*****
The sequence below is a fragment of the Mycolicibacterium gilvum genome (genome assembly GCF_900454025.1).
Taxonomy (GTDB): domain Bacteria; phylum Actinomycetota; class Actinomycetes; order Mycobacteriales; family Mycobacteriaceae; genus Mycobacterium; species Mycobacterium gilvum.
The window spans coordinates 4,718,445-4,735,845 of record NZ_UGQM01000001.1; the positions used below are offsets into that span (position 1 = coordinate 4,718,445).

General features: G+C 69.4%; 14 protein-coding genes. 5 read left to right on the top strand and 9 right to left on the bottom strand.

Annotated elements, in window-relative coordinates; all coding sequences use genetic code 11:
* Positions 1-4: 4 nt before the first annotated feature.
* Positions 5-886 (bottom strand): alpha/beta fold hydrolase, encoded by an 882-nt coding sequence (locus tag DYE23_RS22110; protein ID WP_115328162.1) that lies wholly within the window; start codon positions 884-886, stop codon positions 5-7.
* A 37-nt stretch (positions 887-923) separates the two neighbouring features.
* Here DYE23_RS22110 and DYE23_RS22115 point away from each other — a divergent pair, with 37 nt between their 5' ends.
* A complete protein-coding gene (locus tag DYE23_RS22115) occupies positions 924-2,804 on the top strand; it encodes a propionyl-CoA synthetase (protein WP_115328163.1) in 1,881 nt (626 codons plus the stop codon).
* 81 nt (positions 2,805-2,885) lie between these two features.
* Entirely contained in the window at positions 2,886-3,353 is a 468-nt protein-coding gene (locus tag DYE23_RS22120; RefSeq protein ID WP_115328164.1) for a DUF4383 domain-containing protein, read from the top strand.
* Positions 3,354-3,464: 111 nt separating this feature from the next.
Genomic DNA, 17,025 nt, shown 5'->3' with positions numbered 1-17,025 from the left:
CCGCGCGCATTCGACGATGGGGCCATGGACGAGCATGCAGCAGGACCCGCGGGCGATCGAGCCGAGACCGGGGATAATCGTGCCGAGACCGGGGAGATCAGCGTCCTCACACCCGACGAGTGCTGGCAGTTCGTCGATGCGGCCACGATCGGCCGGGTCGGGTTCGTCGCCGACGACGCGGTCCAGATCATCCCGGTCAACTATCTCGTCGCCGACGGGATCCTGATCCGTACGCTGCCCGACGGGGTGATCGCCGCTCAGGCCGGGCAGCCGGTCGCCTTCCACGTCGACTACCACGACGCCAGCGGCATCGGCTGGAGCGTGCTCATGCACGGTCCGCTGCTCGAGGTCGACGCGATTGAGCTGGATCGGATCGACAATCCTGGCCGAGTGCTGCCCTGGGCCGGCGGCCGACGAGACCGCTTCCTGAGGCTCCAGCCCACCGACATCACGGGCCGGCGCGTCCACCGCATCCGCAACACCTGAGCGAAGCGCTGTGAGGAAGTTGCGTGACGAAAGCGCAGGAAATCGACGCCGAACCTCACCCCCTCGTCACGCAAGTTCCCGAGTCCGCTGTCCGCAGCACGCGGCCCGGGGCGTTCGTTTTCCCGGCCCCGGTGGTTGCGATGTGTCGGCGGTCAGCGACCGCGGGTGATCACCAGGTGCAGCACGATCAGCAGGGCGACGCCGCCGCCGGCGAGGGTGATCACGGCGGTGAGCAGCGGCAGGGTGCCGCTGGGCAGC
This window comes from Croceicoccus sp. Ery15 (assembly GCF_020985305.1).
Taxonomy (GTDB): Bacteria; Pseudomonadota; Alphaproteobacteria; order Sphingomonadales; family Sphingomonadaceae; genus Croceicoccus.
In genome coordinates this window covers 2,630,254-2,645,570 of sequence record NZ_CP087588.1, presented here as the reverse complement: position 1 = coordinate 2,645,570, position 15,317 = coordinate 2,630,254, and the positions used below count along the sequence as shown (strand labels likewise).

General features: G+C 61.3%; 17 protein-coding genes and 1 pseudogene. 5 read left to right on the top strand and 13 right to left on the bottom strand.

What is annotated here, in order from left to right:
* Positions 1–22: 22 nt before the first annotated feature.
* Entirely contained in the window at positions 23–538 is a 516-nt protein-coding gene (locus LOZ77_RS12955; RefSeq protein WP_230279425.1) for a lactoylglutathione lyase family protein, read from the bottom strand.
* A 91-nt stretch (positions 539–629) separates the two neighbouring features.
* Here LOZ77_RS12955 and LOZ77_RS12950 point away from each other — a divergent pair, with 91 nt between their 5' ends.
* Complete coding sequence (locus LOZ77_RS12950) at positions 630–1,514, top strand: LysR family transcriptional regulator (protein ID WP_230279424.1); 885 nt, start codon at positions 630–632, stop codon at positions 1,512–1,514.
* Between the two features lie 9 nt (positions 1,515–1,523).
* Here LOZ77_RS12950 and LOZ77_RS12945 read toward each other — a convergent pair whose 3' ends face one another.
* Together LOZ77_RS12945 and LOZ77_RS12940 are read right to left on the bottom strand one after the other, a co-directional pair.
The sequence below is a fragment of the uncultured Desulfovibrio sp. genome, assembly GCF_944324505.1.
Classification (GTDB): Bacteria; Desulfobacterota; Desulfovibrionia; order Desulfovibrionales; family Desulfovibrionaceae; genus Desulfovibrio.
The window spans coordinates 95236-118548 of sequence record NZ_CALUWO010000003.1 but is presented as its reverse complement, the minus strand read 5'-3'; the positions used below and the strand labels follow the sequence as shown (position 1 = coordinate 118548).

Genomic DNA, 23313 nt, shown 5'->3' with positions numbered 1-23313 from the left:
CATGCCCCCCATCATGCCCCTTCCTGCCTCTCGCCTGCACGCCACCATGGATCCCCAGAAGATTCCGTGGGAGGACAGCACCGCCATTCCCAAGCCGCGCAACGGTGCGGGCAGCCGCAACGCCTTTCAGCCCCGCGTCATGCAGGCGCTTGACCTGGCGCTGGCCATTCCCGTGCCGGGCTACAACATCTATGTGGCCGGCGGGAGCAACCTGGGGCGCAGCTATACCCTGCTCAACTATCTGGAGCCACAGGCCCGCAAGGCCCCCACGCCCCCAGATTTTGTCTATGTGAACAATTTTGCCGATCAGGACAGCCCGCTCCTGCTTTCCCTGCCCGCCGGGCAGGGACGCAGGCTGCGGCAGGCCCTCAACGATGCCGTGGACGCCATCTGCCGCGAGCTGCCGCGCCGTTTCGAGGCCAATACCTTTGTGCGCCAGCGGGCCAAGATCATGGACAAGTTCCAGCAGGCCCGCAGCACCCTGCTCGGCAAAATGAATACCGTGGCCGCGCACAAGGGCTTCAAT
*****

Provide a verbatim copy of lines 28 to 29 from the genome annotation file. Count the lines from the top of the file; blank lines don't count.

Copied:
* Together LOZ77_RS12945 and LOZ77_RS12940 are read right to left on the bottom strand one after the other, a co-directional pair.
The sequence below is a fragment of the uncultured Desulfovibrio sp. genome, assembly GCF_944324505.1.